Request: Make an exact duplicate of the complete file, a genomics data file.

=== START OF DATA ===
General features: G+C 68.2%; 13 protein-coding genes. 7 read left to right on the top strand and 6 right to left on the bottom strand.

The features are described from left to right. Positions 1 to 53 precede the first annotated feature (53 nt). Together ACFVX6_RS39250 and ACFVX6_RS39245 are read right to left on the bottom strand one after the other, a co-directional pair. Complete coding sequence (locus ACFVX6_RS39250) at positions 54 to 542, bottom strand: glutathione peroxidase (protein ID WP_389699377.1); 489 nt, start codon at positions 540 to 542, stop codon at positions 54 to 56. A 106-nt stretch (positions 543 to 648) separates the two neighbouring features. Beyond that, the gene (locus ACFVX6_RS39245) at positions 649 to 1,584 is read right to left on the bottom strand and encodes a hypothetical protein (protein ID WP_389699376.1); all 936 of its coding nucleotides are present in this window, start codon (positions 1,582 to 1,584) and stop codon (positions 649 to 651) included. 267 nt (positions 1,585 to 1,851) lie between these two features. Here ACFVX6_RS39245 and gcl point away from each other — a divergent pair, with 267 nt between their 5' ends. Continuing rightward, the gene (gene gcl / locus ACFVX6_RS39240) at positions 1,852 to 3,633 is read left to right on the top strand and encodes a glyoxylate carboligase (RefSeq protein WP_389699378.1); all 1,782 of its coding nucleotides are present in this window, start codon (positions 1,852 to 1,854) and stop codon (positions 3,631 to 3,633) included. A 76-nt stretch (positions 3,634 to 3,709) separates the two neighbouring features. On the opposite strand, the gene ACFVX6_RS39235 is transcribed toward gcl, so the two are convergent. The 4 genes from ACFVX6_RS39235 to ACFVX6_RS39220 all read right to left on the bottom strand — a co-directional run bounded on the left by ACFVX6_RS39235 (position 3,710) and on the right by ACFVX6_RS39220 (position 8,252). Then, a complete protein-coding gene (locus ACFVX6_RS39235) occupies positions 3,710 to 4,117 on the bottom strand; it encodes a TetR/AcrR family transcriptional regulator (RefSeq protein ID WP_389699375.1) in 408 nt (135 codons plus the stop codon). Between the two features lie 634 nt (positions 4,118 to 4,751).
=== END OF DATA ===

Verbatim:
General features: G+C 68.2%; 13 protein-coding genes. 7 read left to right on the top strand and 6 right to left on the bottom strand.

The features are described from left to right. Positions 1 to 53 precede the first annotated feature (53 nt). Together ACFVX6_RS39250 and ACFVX6_RS39245 are read right to left on the bottom strand one after the other, a co-directional pair. Complete coding sequence (locus ACFVX6_RS39250) at positions 54 to 542, bottom strand: glutathione peroxidase (protein ID WP_389699377.1); 489 nt, start codon at positions 540 to 542, stop codon at positions 54 to 56. A 106-nt stretch (positions 543 to 648) separates the two neighbouring features. Beyond that, the gene (locus ACFVX6_RS39245) at positions 649 to 1,584 is read right to left on the bottom strand and encodes a hypothetical protein (protein ID WP_389699376.1); all 936 of its coding nucleotides are present in this window, start codon (positions 1,582 to 1,584) and stop codon (positions 649 to 651) included. 267 nt (positions 1,585 to 1,851) lie between these two features. Here ACFVX6_RS39245 and gcl point away from each other — a divergent pair, with 267 nt between their 5' ends. Continuing rightward, the gene (gene gcl / locus ACFVX6_RS39240) at positions 1,852 to 3,633 is read left to right on the top strand and encodes a glyoxylate carboligase (RefSeq protein WP_389699378.1); all 1,782 of its coding nucleotides are present in this window, start codon (positions 1,852 to 1,854) and stop codon (positions 3,631 to 3,633) included. A 76-nt stretch (positions 3,634 to 3,709) separates the two neighbouring features. On the opposite strand, the gene ACFVX6_RS39235 is transcribed toward gcl, so the two are convergent. The 4 genes from ACFVX6_RS39235 to ACFVX6_RS39220 all read right to left on the bottom strand — a co-directional run bounded on the left by ACFVX6_RS39235 (position 3,710) and on the right by ACFVX6_RS39220 (position 8,252). Then, a complete protein-coding gene (locus ACFVX6_RS39235) occupies positions 3,710 to 4,117 on the bottom strand; it encodes a TetR/AcrR family transcriptional regulator (RefSeq protein ID WP_389699375.1) in 408 nt (135 codons plus the stop codon). Between the two features lie 634 nt (positions 4,118 to 4,751).